If you are new to the art of pipe smoking, consider it our honor to introduce you to this timeless hobby by answering these commonly asked questions.

Why Is Pipe Smoking Popular Today?

"Today, with over 10 million pipe smokers in America alone, the symbol of the pipe still provides an image of stability and in fact, is stronger than ever before due to a constant closing in and fear of the technological world around us. The pipe remains standing as a bastion of individuality and security. With the advent of computers, laser beams, and dehumanizing robots and words like "artificial intelligence," "petrodollars," and "megapollution," mankind’s natural instinct is to seek solace and retain a sense of self-esteem by returning to the very basics of life. The pipe provides much of this. It is a trusted friend, a "working" companion and a symbol of all that is right and orderly in the world." 

-Richard Carleton Hacker
The Ultimate Pipe Book
Page 34 | ©1997

What Are The Parts of a Pipe Called?

Whether bent or straight, briar or meerschaum, the components of a good pipe, as illustrated above, are basically the same.

How To Fill A Pipe Before Smoking

The simplest way to fill your pipe (not to pack it, but fill it) is to sprinkle your pipe tobacco into the bowl until the pipe bowl is filled at the top. Gently apply enough pressure with your finger (or tamping tool) to press the tobacco down into the bowl until it is about halfway full. Sprinkle more tobacco into the bowl until it is full at the top. Once more, press down into the bowl until it is around 3/4 full. Once final time, sprinkle tobacco in to achieve a filled bowl and at this moment, give it a firm press so your tobacco is just slightly below the top of the bowl. At this moment, give your pipe a test draw. If the air comes through it as when sipping a soda through a straw, you did a great job. If it draws too loosely (no resistance whatsoever), your filling technique is too loose. If the draw is similar to that of a milkshake through a straw, your pipe is packed too tightly. You can always remove the tobacco and make a new attempt before lighting up. Once the fill is just right, you are ready to light your pipe and relax.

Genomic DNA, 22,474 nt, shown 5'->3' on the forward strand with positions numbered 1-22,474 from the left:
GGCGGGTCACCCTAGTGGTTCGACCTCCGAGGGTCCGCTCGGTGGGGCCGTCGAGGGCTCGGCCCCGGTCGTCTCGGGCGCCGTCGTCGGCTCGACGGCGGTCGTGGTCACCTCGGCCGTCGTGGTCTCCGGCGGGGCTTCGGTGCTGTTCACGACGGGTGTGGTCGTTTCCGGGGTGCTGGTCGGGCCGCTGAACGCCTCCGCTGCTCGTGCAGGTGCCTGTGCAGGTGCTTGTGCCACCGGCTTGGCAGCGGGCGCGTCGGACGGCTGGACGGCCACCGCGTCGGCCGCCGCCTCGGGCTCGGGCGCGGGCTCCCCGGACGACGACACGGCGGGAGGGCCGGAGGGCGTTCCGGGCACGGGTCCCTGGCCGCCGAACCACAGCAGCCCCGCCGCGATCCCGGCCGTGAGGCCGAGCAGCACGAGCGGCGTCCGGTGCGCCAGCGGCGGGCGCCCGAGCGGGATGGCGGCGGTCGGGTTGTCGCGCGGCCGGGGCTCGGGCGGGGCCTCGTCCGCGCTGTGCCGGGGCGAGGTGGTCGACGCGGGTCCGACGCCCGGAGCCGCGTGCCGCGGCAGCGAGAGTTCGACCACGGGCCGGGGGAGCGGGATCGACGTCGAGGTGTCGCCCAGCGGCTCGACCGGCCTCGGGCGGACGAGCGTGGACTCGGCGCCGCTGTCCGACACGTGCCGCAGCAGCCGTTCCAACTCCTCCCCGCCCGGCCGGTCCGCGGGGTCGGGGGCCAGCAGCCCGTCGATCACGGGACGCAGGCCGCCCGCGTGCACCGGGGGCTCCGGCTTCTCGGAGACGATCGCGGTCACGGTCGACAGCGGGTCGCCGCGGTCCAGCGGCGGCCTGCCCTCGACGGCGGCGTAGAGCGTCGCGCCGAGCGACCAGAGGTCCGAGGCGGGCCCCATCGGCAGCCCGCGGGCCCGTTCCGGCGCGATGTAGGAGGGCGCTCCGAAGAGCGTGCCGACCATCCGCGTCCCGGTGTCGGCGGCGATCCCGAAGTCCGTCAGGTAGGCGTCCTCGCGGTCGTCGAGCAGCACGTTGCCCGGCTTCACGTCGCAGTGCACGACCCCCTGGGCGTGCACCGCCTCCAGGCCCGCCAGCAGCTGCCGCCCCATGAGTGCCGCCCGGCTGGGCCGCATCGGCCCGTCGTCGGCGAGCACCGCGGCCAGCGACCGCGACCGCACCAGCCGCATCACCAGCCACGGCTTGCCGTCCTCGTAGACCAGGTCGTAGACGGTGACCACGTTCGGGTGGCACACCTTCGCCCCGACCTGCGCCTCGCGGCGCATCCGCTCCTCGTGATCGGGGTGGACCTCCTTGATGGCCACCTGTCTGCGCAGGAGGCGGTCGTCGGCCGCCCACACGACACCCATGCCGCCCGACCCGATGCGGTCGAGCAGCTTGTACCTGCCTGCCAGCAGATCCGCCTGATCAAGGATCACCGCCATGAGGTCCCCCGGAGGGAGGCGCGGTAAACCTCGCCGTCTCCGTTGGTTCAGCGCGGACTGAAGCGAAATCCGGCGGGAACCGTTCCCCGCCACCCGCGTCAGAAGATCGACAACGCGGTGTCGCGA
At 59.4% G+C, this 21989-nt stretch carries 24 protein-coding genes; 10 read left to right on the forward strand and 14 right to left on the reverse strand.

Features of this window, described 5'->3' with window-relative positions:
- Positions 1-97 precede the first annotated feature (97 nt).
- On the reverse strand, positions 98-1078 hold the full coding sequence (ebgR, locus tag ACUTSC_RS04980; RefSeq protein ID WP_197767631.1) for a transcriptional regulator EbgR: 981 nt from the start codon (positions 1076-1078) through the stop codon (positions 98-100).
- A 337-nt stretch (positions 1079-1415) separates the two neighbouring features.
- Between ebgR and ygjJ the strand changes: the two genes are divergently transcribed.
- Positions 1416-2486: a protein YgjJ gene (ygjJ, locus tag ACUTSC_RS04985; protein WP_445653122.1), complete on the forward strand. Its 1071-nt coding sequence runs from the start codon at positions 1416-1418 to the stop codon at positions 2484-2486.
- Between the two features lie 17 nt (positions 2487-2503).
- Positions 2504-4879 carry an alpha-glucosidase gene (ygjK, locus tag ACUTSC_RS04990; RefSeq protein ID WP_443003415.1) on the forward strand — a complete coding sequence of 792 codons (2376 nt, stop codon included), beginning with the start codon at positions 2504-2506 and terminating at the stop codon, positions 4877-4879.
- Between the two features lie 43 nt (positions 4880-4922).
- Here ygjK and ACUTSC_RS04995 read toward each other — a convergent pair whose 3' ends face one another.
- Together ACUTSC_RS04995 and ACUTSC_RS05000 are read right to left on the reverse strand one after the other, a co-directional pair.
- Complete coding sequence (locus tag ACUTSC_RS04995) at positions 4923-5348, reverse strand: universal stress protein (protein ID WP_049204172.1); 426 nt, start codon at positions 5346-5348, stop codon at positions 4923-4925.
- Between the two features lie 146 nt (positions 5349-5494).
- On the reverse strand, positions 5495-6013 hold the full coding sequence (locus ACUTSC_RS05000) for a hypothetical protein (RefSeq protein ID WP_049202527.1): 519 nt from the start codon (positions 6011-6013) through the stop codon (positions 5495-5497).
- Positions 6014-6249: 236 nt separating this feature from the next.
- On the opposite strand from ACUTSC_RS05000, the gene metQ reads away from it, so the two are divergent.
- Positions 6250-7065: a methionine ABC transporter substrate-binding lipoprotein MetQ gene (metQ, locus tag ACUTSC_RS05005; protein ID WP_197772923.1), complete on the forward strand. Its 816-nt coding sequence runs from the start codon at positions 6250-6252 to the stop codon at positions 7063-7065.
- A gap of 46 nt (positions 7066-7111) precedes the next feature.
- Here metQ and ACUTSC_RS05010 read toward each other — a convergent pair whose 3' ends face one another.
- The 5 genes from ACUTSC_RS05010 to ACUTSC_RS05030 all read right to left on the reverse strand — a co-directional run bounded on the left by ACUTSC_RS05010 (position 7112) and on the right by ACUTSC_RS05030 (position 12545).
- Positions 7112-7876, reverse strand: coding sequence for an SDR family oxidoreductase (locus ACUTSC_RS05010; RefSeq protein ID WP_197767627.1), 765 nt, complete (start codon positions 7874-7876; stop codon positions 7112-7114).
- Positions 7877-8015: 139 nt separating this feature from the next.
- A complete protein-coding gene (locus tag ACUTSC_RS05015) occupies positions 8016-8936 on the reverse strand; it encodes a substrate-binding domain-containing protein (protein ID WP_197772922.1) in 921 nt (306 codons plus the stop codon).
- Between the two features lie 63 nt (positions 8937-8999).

How Should I Smoke A Pipe?

Smoking your pipe tobacco is quite different than drawing smoke from a cigar. It is a simple and relaxing technique that requires far less effort to draw your smoke. You do not want to inhale your smoke into your lungs, although some cigarette smokers do intentionally/accidentally on occasion. Do not inhale smoke into your mouth in a hard or fast manner. Simply draw from your pipe softly and steadily until the smoke fills your mouth -- and then, exhale slowly. Much like with cigar smoking, you can also practice the art of the retrohale to appreciate any nuances. When doing a retrohale, gently press your tongue against the roof of your mouth (just behind your front teeth) while keeping your mouth closed during the exhale period. Many will notice that using a retrohaling technique will bring forth subtle fragrances and flavors from the pipe tobacco that the ordinary exhale will not. The goal for pipe smoking enjoyment is to not burn up the tobacco quickly - but to enjoy the flavorful experience for as long as your time will allow.

Lighting Up: You can light your pipe with a soft flame lighter (think Zippo) or wood matches. Do NOT use a butane torch lighter because the high heat could easily damage your bowl. To light the pipe tobacco you will hold the flame ABOVE the tobacco and draw from the pipe in a steady manner. As you draw, you should be able to 'pull the flame' toward the tobacco. Give it a good and well rounded pass as your flame goes around the bowl during your puff. This gentle technique will provide your first of two lighting stages called the 'charring light'. Now use a tamping tool (or your fingertip) to gently press the tobacco back into the bowl as this initial lighting will cause most tobaccos to expand. Now for the 'true light' stage. Draw your flame toward the pipe as before but at this time, be sure to get the flame to go around the entire bowl to light the pipe tobacco with a steady and gentle technique. This 'true light' should keep your bowl lit as long as your take a gentle puff (or even draw) from it about twice per minute. It is common for new pipe smokers to draw too hard or too fast. It is also quite common to have to relight the pipe tobacco every so often. Do not be alarmed if your tobacco needs a gentle flame periodically. Different tobaccos burn quite differently and some have more moisture than others. The goal is to enjoy your time with your pipe. There are no pipe smoking critics or snobs. 

Moisture In My Pipe! Why?

Many new pipe smoking enthusiasts complain of a gurgling sound and moisture issues while smoking their first few bowls. The cause behind this issue is normally due to one of two factors.